Ben Domenech writes, “Trump assures voters that he will use authoritarian power for good, to help those who feel — with good reason — ignored by both parties. But … a government of the people, by the people, and for the people is precisely what the Constitution offers, and what is most threatened by ‘great men’ impatient to impose their will on the nation.”
Steven Hayward argue that “the conservative president we desperately need requires a paradoxical combination of boldness and restraint.”
The president will need to be bold in challenging the runaway power and reach of his own branch, against the fury of the bureaucracy itself, its client groups, and the media. This boldness is necessary to restore the restraint that a republican executive should have in our constitutional order. Trump exhibits no awareness of this supreme constitutional task …. [H]is inclination to understand our problems as being managerial rather than political suggests he might well set back the conservative cause if he is elected, if not make the problems of runaway executive power even worse.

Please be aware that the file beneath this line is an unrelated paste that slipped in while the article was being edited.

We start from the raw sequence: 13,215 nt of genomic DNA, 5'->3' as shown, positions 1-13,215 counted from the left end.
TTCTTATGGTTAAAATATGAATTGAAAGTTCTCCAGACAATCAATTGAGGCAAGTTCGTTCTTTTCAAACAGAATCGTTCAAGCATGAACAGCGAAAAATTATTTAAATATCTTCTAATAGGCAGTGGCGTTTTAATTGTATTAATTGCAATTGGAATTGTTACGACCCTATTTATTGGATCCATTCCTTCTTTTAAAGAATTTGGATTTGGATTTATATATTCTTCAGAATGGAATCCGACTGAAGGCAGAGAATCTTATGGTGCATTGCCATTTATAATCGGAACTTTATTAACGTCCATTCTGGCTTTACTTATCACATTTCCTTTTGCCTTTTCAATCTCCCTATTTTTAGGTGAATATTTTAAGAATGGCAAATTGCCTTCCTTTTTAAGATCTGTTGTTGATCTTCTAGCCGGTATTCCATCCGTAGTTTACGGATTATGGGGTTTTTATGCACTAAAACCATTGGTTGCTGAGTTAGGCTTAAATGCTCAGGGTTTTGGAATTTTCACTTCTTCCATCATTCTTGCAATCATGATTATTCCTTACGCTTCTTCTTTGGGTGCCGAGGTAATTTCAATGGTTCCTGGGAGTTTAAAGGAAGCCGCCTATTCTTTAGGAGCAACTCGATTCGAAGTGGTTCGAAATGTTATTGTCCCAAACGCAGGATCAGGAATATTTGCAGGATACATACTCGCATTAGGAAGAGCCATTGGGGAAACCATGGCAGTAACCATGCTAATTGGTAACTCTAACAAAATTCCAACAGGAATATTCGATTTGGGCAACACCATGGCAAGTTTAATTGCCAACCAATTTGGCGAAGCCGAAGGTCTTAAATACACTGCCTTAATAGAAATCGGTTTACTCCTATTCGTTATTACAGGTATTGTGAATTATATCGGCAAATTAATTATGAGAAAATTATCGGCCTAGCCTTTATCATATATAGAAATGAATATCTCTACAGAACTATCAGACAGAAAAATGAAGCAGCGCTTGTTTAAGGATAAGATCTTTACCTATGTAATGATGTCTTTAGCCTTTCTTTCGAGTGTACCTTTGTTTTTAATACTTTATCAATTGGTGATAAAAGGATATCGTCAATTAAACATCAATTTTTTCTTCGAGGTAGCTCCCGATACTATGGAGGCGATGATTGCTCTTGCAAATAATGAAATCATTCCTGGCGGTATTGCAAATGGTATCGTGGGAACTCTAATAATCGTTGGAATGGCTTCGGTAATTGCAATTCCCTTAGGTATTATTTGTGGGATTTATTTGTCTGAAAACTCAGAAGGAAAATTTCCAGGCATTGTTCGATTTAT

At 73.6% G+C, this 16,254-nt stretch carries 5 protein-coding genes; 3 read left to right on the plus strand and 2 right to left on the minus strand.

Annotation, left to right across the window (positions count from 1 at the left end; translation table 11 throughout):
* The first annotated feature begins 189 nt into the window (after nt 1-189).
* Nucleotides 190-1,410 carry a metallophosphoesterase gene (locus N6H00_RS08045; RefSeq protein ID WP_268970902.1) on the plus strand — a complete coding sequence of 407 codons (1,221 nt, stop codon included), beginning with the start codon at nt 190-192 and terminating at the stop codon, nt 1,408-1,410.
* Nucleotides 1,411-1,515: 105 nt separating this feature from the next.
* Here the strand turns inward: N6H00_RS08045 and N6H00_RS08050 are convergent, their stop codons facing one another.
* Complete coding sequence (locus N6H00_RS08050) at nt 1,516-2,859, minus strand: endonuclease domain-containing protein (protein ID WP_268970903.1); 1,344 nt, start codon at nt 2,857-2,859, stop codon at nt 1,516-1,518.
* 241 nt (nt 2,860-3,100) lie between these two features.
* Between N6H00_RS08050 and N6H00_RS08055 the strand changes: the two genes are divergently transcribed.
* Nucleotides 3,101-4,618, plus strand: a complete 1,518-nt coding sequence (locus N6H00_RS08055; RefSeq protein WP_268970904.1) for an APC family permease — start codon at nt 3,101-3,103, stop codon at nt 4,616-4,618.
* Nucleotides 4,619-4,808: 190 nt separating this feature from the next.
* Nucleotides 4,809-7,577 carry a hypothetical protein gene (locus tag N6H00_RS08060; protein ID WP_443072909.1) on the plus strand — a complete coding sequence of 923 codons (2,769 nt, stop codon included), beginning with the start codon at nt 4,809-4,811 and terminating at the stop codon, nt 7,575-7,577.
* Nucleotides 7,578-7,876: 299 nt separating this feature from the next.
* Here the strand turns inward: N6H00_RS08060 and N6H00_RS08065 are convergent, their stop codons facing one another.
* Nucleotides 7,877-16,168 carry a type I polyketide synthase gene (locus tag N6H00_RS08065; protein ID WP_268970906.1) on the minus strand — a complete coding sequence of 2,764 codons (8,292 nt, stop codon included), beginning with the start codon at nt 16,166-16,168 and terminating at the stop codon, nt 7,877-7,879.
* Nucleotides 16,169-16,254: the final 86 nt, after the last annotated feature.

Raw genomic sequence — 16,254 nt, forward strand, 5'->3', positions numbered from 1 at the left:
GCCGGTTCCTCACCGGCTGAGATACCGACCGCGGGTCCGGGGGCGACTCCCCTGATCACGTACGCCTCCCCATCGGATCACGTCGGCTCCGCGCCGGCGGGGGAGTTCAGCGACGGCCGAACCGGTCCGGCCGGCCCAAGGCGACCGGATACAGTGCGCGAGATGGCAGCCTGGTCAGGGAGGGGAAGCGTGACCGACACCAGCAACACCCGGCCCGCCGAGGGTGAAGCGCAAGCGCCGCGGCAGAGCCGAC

William Kristol calls this approach “two-bit Caesarism,” David MacIntosh of the Club for Growth describes Trump as “a liberal wannabe strongman,” and John Podhoretz calls him the “American id.” (Sounds familiar.)
“The right” is a broad ideological persuasion, and these people stand for ideas that are different and often conflicting variants within that persuasion. What unites them against Trump is that they stand for ideas, rather than for the power and aggrandizement of a single man, which is the essence of Trumpism.